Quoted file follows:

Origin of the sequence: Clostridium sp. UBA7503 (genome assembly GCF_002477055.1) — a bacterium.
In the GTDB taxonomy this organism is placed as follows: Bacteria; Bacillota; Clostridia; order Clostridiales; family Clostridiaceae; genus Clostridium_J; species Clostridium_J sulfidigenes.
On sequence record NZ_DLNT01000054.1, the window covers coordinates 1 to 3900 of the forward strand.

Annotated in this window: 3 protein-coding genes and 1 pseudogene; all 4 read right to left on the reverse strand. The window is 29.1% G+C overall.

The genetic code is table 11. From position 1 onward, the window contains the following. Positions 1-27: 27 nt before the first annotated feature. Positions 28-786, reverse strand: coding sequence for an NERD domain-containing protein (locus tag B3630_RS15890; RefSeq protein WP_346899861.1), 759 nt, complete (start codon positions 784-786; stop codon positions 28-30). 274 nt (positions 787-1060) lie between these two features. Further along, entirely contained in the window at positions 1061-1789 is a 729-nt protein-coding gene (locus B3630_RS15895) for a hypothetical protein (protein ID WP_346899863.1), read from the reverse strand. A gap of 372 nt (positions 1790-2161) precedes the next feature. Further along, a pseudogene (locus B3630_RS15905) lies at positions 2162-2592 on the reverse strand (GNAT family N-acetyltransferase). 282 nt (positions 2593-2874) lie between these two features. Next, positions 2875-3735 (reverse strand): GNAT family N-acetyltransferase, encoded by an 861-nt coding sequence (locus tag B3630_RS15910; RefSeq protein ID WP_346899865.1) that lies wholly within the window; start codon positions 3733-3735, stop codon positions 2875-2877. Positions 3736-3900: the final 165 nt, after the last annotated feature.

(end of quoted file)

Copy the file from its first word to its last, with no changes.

Origin of the sequence: Clostridium sp. UBA7503 (genome assembly GCF_002477055.1) — a bacterium.
In the GTDB taxonomy this organism is placed as follows: Bacteria; Bacillota; Clostridia; order Clostridiales; family Clostridiaceae; genus Clostridium_J; species Clostridium_J sulfidigenes.
On sequence record NZ_DLNT01000054.1, the window covers coordinates 1 to 3900 of the forward strand.

Annotated in this window: 3 protein-coding genes and 1 pseudogene; all 4 read right to left on the reverse strand. The window is 29.1% G+C overall.

The genetic code is table 11. From position 1 onward, the window contains the following. Positions 1-27: 27 nt before the first annotated feature. Positions 28-786, reverse strand: coding sequence for an NERD domain-containing protein (locus tag B3630_RS15890; RefSeq protein WP_346899861.1), 759 nt, complete (start codon positions 784-786; stop codon positions 28-30). 274 nt (positions 787-1060) lie between these two features. Further along, entirely contained in the window at positions 1061-1789 is a 729-nt protein-coding gene (locus B3630_RS15895) for a hypothetical protein (protein ID WP_346899863.1), read from the reverse strand. A gap of 372 nt (positions 1790-2161) precedes the next feature. Further along, a pseudogene (locus B3630_RS15905) lies at positions 2162-2592 on the reverse strand (GNAT family N-acetyltransferase). 282 nt (positions 2593-2874) lie between these two features. Next, positions 2875-3735 (reverse strand): GNAT family N-acetyltransferase, encoded by an 861-nt coding sequence (locus tag B3630_RS15910; RefSeq protein ID WP_346899865.1) that lies wholly within the window; start codon positions 3733-3735, stop codon positions 2875-2877. Positions 3736-3900: the final 165 nt, after the last annotated feature.